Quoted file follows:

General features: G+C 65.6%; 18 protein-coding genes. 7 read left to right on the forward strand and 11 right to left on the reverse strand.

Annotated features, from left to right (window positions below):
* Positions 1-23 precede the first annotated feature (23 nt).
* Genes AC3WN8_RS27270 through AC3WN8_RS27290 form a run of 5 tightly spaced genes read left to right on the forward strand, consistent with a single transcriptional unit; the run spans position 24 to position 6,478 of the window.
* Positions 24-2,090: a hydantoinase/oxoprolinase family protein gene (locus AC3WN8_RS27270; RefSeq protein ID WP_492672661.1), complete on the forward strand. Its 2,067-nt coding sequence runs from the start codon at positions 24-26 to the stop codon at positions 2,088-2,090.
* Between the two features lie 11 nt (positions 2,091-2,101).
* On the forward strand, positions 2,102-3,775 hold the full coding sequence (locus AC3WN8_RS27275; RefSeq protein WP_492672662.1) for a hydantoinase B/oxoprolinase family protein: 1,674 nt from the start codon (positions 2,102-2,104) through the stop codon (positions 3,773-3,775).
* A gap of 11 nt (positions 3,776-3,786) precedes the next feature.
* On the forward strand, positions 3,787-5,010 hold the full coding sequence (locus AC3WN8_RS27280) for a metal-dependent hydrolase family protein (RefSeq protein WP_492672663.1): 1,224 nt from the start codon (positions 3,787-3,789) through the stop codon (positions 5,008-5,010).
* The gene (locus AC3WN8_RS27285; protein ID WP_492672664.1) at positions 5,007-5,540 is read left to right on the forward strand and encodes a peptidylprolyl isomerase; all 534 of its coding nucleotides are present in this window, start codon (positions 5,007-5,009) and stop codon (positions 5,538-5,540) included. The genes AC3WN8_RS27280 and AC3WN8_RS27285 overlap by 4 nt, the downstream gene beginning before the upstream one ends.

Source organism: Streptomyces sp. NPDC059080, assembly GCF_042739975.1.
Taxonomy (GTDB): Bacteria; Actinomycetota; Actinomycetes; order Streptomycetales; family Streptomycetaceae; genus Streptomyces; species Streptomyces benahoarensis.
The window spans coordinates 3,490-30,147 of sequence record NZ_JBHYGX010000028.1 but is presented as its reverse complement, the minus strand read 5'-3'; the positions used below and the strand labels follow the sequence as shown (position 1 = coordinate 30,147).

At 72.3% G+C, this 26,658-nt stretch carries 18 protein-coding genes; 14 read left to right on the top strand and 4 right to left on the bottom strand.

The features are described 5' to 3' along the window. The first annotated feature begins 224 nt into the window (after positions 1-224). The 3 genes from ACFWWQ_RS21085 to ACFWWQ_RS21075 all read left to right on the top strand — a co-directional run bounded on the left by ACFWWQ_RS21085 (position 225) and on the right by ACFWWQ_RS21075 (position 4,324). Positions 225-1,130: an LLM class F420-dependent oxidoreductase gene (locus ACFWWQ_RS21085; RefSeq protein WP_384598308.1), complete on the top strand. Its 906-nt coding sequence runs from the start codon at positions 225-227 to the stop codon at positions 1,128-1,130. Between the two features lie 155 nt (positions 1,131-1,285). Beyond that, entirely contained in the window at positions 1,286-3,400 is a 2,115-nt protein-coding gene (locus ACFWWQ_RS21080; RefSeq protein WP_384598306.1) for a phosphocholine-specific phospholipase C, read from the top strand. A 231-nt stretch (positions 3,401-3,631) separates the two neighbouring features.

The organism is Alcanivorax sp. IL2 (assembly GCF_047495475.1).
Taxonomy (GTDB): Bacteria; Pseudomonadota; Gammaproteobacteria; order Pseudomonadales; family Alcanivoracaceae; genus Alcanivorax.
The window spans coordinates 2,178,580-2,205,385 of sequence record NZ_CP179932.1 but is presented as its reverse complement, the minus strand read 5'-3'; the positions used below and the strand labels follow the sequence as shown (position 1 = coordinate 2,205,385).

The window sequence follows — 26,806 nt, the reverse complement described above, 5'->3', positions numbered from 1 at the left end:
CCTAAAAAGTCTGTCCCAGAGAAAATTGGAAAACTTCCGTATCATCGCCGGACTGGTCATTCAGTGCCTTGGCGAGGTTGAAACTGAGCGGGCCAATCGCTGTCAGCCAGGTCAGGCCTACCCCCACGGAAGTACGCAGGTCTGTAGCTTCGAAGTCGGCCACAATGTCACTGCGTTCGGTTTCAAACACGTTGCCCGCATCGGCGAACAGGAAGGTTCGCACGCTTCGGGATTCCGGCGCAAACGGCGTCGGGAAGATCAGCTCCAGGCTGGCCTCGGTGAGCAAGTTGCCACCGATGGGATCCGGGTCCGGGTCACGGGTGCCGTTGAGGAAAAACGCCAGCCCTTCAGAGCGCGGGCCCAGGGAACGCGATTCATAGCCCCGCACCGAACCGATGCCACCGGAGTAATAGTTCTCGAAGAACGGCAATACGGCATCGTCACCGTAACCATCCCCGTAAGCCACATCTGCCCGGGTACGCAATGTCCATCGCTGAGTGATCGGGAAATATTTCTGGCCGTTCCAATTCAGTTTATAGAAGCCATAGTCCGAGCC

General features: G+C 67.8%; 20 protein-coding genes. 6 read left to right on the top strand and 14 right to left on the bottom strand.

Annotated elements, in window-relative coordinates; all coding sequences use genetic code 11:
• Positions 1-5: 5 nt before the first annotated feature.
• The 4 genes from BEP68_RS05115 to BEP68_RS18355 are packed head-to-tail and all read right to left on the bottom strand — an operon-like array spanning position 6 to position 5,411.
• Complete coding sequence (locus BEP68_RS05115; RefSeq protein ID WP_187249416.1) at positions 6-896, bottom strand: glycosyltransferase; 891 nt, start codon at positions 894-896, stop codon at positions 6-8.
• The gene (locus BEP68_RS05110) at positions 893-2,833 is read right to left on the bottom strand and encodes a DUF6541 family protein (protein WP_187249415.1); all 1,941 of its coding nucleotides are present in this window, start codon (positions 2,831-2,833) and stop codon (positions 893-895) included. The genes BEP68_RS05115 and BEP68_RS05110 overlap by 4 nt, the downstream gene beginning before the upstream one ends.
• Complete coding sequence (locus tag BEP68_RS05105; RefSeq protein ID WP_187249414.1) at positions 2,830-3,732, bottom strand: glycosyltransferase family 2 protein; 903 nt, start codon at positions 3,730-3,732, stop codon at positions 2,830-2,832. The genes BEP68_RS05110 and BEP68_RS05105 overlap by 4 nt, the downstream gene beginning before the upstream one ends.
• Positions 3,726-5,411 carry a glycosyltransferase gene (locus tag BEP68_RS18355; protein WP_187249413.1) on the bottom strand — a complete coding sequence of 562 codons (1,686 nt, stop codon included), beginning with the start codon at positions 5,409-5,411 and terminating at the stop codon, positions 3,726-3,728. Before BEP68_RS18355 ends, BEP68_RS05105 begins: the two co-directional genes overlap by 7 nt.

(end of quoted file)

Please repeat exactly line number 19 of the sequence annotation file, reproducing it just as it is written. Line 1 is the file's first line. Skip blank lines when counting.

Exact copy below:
The window sequence follows — 26,806 nt, the reverse complement described above, 5'->3', positions numbered from 1 at the left end: